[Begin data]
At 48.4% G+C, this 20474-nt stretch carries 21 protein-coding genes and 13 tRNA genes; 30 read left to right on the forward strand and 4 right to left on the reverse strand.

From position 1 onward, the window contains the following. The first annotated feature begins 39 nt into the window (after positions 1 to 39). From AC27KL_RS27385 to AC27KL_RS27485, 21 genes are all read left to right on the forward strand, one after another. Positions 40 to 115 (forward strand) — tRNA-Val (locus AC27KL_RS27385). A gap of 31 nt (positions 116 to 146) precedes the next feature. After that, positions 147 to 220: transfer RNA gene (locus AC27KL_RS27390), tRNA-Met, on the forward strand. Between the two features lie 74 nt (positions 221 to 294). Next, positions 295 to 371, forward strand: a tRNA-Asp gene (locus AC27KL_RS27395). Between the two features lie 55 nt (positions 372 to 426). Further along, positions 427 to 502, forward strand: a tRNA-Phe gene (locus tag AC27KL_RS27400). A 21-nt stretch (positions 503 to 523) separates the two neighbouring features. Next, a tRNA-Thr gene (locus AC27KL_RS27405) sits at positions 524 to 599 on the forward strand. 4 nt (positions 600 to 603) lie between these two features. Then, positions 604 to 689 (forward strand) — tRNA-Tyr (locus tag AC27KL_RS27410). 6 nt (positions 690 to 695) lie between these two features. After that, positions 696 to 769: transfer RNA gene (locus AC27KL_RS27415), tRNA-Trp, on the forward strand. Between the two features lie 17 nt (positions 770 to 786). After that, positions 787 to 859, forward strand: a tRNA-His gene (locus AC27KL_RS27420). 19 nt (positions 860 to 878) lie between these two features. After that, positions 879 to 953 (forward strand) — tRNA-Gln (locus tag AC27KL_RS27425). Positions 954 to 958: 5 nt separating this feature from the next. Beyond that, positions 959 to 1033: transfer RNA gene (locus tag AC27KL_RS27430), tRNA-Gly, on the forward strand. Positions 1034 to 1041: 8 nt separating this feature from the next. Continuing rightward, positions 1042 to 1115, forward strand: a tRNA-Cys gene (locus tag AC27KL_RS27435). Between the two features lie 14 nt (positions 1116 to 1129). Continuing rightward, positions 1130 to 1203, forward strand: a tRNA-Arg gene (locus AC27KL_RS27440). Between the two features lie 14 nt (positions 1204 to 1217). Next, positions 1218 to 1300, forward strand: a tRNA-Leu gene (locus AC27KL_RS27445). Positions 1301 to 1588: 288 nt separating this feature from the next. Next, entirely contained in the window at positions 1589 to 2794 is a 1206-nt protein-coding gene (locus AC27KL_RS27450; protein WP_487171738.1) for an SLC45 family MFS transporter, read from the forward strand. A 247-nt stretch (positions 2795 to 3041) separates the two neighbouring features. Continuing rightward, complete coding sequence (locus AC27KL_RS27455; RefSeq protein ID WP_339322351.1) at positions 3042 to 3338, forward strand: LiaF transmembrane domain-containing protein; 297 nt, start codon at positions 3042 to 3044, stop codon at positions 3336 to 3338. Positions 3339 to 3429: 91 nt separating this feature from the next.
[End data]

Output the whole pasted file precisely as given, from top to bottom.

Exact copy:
At 48.4% G+C, this 20474-nt stretch carries 21 protein-coding genes and 13 tRNA genes; 30 read left to right on the forward strand and 4 right to left on the reverse strand.

From position 1 onward, the window contains the following. The first annotated feature begins 39 nt into the window (after positions 1 to 39). From AC27KL_RS27385 to AC27KL_RS27485, 21 genes are all read left to right on the forward strand, one after another. Positions 40 to 115 (forward strand) — tRNA-Val (locus AC27KL_RS27385). A gap of 31 nt (positions 116 to 146) precedes the next feature. After that, positions 147 to 220: transfer RNA gene (locus AC27KL_RS27390), tRNA-Met, on the forward strand. Between the two features lie 74 nt (positions 221 to 294). Next, positions 295 to 371, forward strand: a tRNA-Asp gene (locus AC27KL_RS27395). Between the two features lie 55 nt (positions 372 to 426). Further along, positions 427 to 502, forward strand: a tRNA-Phe gene (locus tag AC27KL_RS27400). A 21-nt stretch (positions 503 to 523) separates the two neighbouring features. Next, a tRNA-Thr gene (locus AC27KL_RS27405) sits at positions 524 to 599 on the forward strand. 4 nt (positions 600 to 603) lie between these two features. Then, positions 604 to 689 (forward strand) — tRNA-Tyr (locus tag AC27KL_RS27410). 6 nt (positions 690 to 695) lie between these two features. After that, positions 696 to 769: transfer RNA gene (locus AC27KL_RS27415), tRNA-Trp, on the forward strand. Between the two features lie 17 nt (positions 770 to 786). After that, positions 787 to 859, forward strand: a tRNA-His gene (locus AC27KL_RS27420). 19 nt (positions 860 to 878) lie between these two features. After that, positions 879 to 953 (forward strand) — tRNA-Gln (locus tag AC27KL_RS27425). Positions 954 to 958: 5 nt separating this feature from the next. Beyond that, positions 959 to 1033: transfer RNA gene (locus tag AC27KL_RS27430), tRNA-Gly, on the forward strand. Positions 1034 to 1041: 8 nt separating this feature from the next. Continuing rightward, positions 1042 to 1115, forward strand: a tRNA-Cys gene (locus tag AC27KL_RS27435). Between the two features lie 14 nt (positions 1116 to 1129). Continuing rightward, positions 1130 to 1203, forward strand: a tRNA-Arg gene (locus AC27KL_RS27440). Between the two features lie 14 nt (positions 1204 to 1217). Next, positions 1218 to 1300, forward strand: a tRNA-Leu gene (locus AC27KL_RS27445). Positions 1301 to 1588: 288 nt separating this feature from the next. Next, entirely contained in the window at positions 1589 to 2794 is a 1206-nt protein-coding gene (locus AC27KL_RS27450; protein WP_487171738.1) for an SLC45 family MFS transporter, read from the forward strand. A 247-nt stretch (positions 2795 to 3041) separates the two neighbouring features. Continuing rightward, complete coding sequence (locus AC27KL_RS27455; RefSeq protein ID WP_339322351.1) at positions 3042 to 3338, forward strand: LiaF transmembrane domain-containing protein; 297 nt, start codon at positions 3042 to 3044, stop codon at positions 3336 to 3338. Positions 3339 to 3429: 91 nt separating this feature from the next.